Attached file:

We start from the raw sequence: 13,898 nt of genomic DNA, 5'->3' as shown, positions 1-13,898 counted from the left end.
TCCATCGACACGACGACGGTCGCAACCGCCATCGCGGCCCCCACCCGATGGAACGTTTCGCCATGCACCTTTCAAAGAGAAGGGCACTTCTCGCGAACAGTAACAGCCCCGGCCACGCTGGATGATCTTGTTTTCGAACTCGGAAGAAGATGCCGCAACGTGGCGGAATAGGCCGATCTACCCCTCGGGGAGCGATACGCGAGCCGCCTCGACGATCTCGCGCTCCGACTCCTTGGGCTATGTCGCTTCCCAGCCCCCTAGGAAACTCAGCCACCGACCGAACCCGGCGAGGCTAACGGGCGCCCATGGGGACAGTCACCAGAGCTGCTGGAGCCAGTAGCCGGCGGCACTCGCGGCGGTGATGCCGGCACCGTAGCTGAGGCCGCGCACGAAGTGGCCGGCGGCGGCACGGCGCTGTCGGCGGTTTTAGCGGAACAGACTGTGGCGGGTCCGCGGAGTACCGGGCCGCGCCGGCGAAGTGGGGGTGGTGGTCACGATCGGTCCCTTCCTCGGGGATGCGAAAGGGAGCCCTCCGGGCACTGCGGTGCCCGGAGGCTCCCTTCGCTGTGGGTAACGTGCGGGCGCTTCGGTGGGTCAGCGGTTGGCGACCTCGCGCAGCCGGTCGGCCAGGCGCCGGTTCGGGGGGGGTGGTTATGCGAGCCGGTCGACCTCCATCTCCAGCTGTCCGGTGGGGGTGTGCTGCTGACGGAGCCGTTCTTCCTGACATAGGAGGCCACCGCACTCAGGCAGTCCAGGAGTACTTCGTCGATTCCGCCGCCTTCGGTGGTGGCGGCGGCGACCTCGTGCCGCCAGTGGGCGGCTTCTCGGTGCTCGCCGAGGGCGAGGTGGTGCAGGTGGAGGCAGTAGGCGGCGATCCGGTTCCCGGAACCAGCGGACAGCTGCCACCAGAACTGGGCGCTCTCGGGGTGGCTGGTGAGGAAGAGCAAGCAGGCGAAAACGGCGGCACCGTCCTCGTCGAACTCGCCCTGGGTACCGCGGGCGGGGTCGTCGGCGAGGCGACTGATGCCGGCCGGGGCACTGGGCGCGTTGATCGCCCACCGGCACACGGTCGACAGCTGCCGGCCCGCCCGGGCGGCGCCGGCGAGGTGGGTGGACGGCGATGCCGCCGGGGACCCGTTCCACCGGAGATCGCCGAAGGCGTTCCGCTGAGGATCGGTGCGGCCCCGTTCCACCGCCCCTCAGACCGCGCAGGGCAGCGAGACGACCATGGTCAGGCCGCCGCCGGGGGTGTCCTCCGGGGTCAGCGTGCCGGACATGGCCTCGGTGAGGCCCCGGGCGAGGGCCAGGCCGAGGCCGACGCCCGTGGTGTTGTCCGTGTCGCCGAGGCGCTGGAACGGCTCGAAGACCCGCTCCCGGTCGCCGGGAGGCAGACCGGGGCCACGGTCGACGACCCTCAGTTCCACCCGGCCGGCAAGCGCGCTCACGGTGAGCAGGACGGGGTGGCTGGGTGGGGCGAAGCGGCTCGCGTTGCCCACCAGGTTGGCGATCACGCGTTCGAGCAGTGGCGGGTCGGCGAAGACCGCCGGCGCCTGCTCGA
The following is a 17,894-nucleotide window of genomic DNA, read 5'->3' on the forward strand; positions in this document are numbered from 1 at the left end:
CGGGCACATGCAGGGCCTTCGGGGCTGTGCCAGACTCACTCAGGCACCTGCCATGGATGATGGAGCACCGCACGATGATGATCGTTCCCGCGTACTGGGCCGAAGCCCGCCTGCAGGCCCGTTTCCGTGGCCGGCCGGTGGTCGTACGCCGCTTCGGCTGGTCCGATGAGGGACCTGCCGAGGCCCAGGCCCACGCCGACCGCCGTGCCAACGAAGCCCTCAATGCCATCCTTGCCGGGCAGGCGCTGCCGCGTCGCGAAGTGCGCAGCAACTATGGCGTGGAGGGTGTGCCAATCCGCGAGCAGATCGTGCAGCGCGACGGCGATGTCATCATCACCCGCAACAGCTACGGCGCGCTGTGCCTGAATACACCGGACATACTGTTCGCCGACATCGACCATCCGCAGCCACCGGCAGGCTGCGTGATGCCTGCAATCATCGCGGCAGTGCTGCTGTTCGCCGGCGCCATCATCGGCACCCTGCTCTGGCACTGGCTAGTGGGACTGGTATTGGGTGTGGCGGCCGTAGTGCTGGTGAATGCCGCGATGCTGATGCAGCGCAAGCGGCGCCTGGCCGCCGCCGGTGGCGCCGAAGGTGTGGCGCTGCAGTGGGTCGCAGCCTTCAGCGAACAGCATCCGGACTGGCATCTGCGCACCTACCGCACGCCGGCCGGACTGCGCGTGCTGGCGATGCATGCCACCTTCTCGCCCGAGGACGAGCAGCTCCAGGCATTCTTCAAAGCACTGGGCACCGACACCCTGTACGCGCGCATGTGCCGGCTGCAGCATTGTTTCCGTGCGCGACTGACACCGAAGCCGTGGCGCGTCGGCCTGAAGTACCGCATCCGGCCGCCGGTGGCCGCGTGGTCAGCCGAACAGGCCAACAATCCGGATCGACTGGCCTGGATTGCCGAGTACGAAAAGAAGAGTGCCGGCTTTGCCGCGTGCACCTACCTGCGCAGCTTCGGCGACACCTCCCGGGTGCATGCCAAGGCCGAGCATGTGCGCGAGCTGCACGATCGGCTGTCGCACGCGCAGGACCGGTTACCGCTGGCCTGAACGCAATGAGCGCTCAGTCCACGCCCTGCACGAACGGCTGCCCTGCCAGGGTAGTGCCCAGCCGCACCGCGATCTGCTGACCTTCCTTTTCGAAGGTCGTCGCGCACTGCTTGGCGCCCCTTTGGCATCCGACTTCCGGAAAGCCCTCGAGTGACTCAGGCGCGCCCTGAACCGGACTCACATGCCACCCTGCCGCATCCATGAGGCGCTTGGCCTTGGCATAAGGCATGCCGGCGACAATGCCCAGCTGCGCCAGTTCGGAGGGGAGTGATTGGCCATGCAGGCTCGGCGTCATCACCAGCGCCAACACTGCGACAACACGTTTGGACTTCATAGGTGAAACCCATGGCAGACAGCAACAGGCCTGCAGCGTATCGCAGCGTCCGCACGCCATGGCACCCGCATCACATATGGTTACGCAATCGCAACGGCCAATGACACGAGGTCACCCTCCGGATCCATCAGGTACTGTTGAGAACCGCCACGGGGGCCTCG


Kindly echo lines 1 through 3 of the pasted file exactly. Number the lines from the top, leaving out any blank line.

We start from the raw sequence: 13,898 nt of genomic DNA, 5'->3' as shown, positions 1-13,898 counted from the left end.
TCCATCGACACGACGACGGTCGCAACCGCCATCGCGGCCCCCACCCGATGGAACGTTTCGCCATGCACCTTTCAAAGAGAAGGGCACTTCTCGCGAACAGTAACAGCCCCGGCCACGCTGGATGATCTTGTTTTCGAACTCGGAAGAAGATGCCGCAACGTGGCGGAATAGGCCGATCTACCCCTCGGGGAGCGATACGCGAGCCGCCTCGACGATCTCGCGCTCCGACTCCTTGGGCTATGTCGCTTCCCAGCCCCCTAGGAAACTCAGCCACCGACCGAACCCGGCGAGGCTAACGGGCGCCCATGGGGACAGTCACCAGAGCTGCTGGAGCCAGTAGCCGGCGGCACTCGCGGCGGTGATGCCGGCACCGTAGCTGAGGCCGCGCACGAAGTGGCCGGCGGCGGCACGGCGCTGTCGGCGGTTTTAGCGGAACAGACTGTGGCGGGTCCGCGGAGTACCGGGCCGCGCCGGCGAAGTGGGGGTGGTGGTCACGATCGGTCCCTTCCTCGGGGATGCGAAAGGGAGCCCTCCGGGCACTGCGGTGCCCGGAGGCTCCCTTCGCTGTGGGTAACGTGCGGGCGCTTCGGTGGGTCAGCGGTTGGCGACCTCGCGCAGCCGGTCGGCCAGGCGCCGGTTCGGGGGGGGTGGTTATGCGAGCCGGTCGACCTCCATCTCCAGCTGTCCGGTGGGGGTGTGCTGCTGACGGAGCCGTTCTTCCTGACATAGGAGGCCACCGCACTCAGGCAGTCCAGGAGTACTTCGTCGATTCCGCCGCCTTCGGTGGTGGCGGCGGCGACCTCGTGCCGCCAGTGGGCGGCTTCTCGGTGCTCGCCGAGGGCGAGGTGGTGCAGGTGGAGGCAGTAGGCGGCGATCCGGTTCCCGGAACCAGCGGACAGCTGCCACCAGAACTGGGCGCTCTCGGGGTGGCTGGTGAGGAAGAGCAAGCAGGCGAAAACGGCGGCACCGTCCTCGTCGAACTCGCCCTGGGTACCGCGGGCGGGGTCGTCGGCGAGGCGACTGATGCCGGCCGGGGCACTGGGCGCGTTGATCGCCCACCGGCACACGGTCGACAGCTGCCGGCCCGCCCGGGCGGCGCCGGCGAGGTGGGTGGACGGCGATGCCGCCGGGGACCCGTTCCACCGGAGATCGCCGAAGGCGTTCCGCTGAGGATCGGTGCGGCCCCGTTCCACCGCCCCTCAGACCGCGCAGGGCAGCGAGACGACCATGGTCAGGCCGCCGCCGGGGGTGTCCTCCGGGGTCAGCGTGCCGGACATGGCCTCGGTGAGGCCCCGGGCGAGGGCCAGGCCGAGGCCGACGCCCGTGGTGTTGTCCGTGTCGCCGAGGCGCTGGAACGGCTCGAAGACCCGCTCCCGGTCGCCGGGAGGCAGACCGGGGCCACGGTCGACGACCCTCAGTTCCACCCGGCCGGCAAGCGCGCTCACGGTGAGCAGGACGGGGTGGCTGGGTGGGGCGAAGCGGCTCGCGTTGCCCACCAGGTTGGCGATCACGCGTTCGAGCAGTGGCGGGTCGGCGAAGACCGCCGGCGCCTGCTCGA
The following is a 17,894-nucleotide window of genomic DNA, read 5'->3' on the forward strand; positions in this document are numbered from 1 at the left end: